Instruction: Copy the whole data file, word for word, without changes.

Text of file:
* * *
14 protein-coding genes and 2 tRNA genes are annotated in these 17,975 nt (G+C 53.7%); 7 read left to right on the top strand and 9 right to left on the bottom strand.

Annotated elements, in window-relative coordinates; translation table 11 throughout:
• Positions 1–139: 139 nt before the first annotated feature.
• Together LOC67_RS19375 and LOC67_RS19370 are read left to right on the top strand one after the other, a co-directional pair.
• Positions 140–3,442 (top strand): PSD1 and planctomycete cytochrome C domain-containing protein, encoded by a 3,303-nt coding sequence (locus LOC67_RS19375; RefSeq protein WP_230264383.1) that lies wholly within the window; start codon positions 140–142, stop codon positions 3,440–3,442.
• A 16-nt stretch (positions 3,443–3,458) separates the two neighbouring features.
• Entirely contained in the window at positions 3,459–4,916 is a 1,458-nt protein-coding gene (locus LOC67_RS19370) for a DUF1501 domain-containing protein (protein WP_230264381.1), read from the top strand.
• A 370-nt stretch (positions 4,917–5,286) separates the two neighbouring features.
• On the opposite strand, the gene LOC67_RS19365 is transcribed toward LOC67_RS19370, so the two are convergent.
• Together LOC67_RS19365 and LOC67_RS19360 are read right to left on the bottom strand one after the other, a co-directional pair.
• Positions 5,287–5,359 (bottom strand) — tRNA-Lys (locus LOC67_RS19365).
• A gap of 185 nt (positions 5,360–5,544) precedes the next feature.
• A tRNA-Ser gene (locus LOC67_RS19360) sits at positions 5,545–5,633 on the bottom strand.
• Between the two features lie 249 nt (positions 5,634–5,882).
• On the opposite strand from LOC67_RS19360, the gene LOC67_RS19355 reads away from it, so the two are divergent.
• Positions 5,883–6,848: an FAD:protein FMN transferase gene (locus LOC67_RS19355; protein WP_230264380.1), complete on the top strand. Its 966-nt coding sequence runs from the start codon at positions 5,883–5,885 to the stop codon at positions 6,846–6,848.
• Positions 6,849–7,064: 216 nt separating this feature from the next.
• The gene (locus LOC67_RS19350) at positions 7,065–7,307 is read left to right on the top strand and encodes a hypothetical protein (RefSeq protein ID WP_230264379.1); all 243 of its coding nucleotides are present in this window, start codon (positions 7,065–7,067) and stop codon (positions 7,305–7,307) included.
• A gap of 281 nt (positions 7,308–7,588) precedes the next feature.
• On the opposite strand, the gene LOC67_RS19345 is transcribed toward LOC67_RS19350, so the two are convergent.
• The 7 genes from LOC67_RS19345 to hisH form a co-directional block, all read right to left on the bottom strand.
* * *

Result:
14 protein-coding genes and 2 tRNA genes are annotated in these 17,975 nt (G+C 53.7%); 7 read left to right on the top strand and 9 right to left on the bottom strand.

Annotated elements, in window-relative coordinates; translation table 11 throughout:
• Positions 1–139: 139 nt before the first annotated feature.
• Together LOC67_RS19375 and LOC67_RS19370 are read left to right on the top strand one after the other, a co-directional pair.
• Positions 140–3,442 (top strand): PSD1 and planctomycete cytochrome C domain-containing protein, encoded by a 3,303-nt coding sequence (locus LOC67_RS19375; RefSeq protein WP_230264383.1) that lies wholly within the window; start codon positions 140–142, stop codon positions 3,440–3,442.
• A 16-nt stretch (positions 3,443–3,458) separates the two neighbouring features.
• Entirely contained in the window at positions 3,459–4,916 is a 1,458-nt protein-coding gene (locus LOC67_RS19370) for a DUF1501 domain-containing protein (protein WP_230264381.1), read from the top strand.
• A 370-nt stretch (positions 4,917–5,286) separates the two neighbouring features.
• On the opposite strand, the gene LOC67_RS19365 is transcribed toward LOC67_RS19370, so the two are convergent.
• Together LOC67_RS19365 and LOC67_RS19360 are read right to left on the bottom strand one after the other, a co-directional pair.
• Positions 5,287–5,359 (bottom strand) — tRNA-Lys (locus LOC67_RS19365).
• A gap of 185 nt (positions 5,360–5,544) precedes the next feature.
• A tRNA-Ser gene (locus LOC67_RS19360) sits at positions 5,545–5,633 on the bottom strand.
• Between the two features lie 249 nt (positions 5,634–5,882).
• On the opposite strand from LOC67_RS19360, the gene LOC67_RS19355 reads away from it, so the two are divergent.
• Positions 5,883–6,848: an FAD:protein FMN transferase gene (locus LOC67_RS19355; protein WP_230264380.1), complete on the top strand. Its 966-nt coding sequence runs from the start codon at positions 5,883–5,885 to the stop codon at positions 6,846–6,848.
• Positions 6,849–7,064: 216 nt separating this feature from the next.
• The gene (locus LOC67_RS19350) at positions 7,065–7,307 is read left to right on the top strand and encodes a hypothetical protein (RefSeq protein ID WP_230264379.1); all 243 of its coding nucleotides are present in this window, start codon (positions 7,065–7,067) and stop codon (positions 7,305–7,307) included.
• A gap of 281 nt (positions 7,308–7,588) precedes the next feature.
• On the opposite strand, the gene LOC67_RS19345 is transcribed toward LOC67_RS19350, so the two are convergent.
• The 7 genes from LOC67_RS19345 to hisH form a co-directional block, all read right to left on the bottom strand.